Jump to content
Marisawright

That sense of belonging - sums it up, really

Recommended Posts

I think we're all familiar with "I Love a Sunburnt Country", but I had never seen the verse that comes before the famous one. Pretty much sums up the feelings of some PIO'ers one way or the other:

 

The love of field and coppice,

Of green and shaded lanes.

Of ordered woods and gardens

Is running in your veins,

Strong love of grey-blue distance

Brown streams and soft dim skies

I know but cannot share it,

My love is otherwise.

 

I love a sunburnt country,

A land of sweeping plains,

Of ragged mountain ranges,

Of droughts and flooding rains.

I love her far horizons,

I love her jewel-sea,

Her beauty and her terror –

The wide brown land for me!

 

Dorothea McKellar


Scot by birth, emigrated 1985 | Aussie husband applied UK spouse visa Jan 2015, granted March 2015, moved to UK May 2015 | Returned to Oz June 2016

"The stranger who comes home does not make himself at home but makes home itself strange." -- Rainer Maria Rilke

Share this post


Link to post
Share on other sites

Yes the first verse does it for me. Quite honestly a sunburnt country hold very little appeal for me.


Loving life in Gods Country. Woohoo, look at me. 

Share this post


Link to post
Share on other sites

Probably why I feel I 'belong' where I am now ....................... I'm talking about the first verse. Coincidently, I was out walking in the mizzle and drizzle this afternoon listening to the waves crashing on the rocks and everywhere smelt fresh and clean and (I know it sounds corny) I just felt a surge of happiness being where I 'belong'.


Life is not measured by the number of breaths we take but by the moments that take our breath away :smile:

Share this post


Link to post
Share on other sites

As far as i remember (couldnt be bothered googling)

 

She left australia as a youngster and lived in england the rest of her life,

 

She wrote this near the end of her life.

 

Its strange that different ages learnt different verses at school.

 

My mum learnt 2,3,5,6, i learnt 2,3,4,6.

Share this post


Link to post
Share on other sites
As far as i remember (couldnt be bothered googling)

 

She left australia as a youngster and lived in england the rest of her life,

 

She wrote this near the end of her life.

 

 

 

Not quite!

 

She wrote it when she was 19 and on a visit to England with her family.

She travelled a lot with her father but always lived in Australia. She built her famous house on Pittwater in 1925 and died in Paddington, Sydney in 1968. :yes:

 

You might be thinking of PL Travers who did leave Australia when young and never returned.

Edited by NickyNook

Share this post


Link to post
Share on other sites

The first time I read that poem was when we had been here about 6 months. It brought me to tears. Says it all for me.

Share this post


Link to post
Share on other sites

 

Its strange that different ages learnt different verses at school.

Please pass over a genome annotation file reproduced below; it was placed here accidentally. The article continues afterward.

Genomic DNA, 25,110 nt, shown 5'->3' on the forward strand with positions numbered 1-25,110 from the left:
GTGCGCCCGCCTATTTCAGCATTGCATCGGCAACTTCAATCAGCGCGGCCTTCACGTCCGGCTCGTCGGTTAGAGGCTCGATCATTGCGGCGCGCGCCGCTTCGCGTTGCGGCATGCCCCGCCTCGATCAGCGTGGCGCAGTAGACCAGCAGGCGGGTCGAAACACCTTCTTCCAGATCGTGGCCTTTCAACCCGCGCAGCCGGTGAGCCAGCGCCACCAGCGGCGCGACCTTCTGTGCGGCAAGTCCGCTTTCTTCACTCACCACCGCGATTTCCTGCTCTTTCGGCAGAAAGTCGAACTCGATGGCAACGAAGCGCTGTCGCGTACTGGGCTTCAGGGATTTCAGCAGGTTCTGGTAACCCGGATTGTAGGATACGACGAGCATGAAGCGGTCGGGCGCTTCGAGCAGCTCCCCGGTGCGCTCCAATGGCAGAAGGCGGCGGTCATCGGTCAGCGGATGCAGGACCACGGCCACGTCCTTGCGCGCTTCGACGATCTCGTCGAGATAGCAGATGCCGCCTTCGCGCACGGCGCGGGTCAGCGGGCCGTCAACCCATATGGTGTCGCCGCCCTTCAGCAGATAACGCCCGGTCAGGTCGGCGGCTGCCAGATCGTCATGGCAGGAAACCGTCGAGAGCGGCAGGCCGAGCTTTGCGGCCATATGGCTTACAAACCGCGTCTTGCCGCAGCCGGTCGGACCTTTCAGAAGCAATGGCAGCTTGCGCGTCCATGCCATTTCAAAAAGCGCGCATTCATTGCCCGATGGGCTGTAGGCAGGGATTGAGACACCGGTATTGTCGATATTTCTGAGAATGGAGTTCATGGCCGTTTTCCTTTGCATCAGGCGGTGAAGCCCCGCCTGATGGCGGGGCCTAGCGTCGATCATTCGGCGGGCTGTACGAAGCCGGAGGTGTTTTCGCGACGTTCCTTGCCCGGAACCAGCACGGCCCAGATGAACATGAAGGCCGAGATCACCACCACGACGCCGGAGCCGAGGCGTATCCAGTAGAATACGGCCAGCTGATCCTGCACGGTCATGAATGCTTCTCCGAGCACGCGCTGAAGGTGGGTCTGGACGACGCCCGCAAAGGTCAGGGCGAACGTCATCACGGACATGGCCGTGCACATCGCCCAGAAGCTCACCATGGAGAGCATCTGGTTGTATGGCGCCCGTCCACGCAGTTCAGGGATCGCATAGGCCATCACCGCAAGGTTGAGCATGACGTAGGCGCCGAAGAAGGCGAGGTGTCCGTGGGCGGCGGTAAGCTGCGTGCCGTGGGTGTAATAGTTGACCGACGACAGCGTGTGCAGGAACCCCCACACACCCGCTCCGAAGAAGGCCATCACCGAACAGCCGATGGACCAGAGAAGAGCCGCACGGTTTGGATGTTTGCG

My mum learnt 2,3,5,6, i learnt 2,3,4,6.

 

I didn't learn it at school but I had never seen that first verse quoted anywhere. Strange that everyone seems to have decided to dump it, when in fact it's the whole point of the poem - comparing the fact that some love the soft scenery of England whereas she loves the harshness of the Australian landscape.


Scot by birth, emigrated 1985 | Aussie husband applied UK spouse visa Jan 2015, granted March 2015, moved to UK May 2015 | Returned to Oz June 2016

"The stranger who comes home does not make himself at home but makes home itself strange." -- Rainer Maria Rilke

Share this post


Link to post
Share on other sites

My version (don't take seriously)

 

I dislike a sunburnt country,

a land of nothing but sand

lots of jerry built houses

in suburbs that were bland

I hated her far apart boozers,

and shark infested sea

you've entered early retirement

when you're only 33 !!

 

johngdownuder

Share this post


Link to post
Share on other sites
I didn't learn it at school but I had never seen that first verse quoted anywhere. Strange that everyone seems to have decided to dump it, when in fact it's the whole point of the poem - comparing the fact that some love the soft scenery of England whereas she loves the harshness of the Australian landscape.

 

I guess alot of Aussies felt it wasnt necessary. And i tend to agree.

 

Most residents of Australia were born either here or somewhere else in the world other than England,

 

So the first verse wouldn't make much sense to the majority, as it would not be an image they could relate to.

 

Until i had lived there, i wouldnt have understood it either.

 

Thus, focussing on the main part of the poem, rather than the intro, it sums up australia pretty well.

Share this post


Link to post
Share on other sites
Not quite!

 

She wrote it when she was 19 and on a visit to England with her family.

She travelled a lot with her father but always lived in Australia. She built her famous house on Pittwater in 1925 and died in Paddington, Sydney in 1968. :yes:

 

You might be thinking of PL Travers who did leave Australia when young and never returned.

 

I stand corrected. Should have googled.

 

100% wrong on every statement :laugh:

Share this post


Link to post
Share on other sites

Well I was brought up on Marmite but I'm learning to like Vegemite. Still prefer Marmite though if I'm honest.

Share this post


Link to post
Share on other sites

Create an account or sign in to comment

You need to be a member in order to leave a comment

Create an account

Sign up for a new account in our community. It's easy!

Register a new account

Sign in

Already have an account? Sign in here.

Sign In Now

×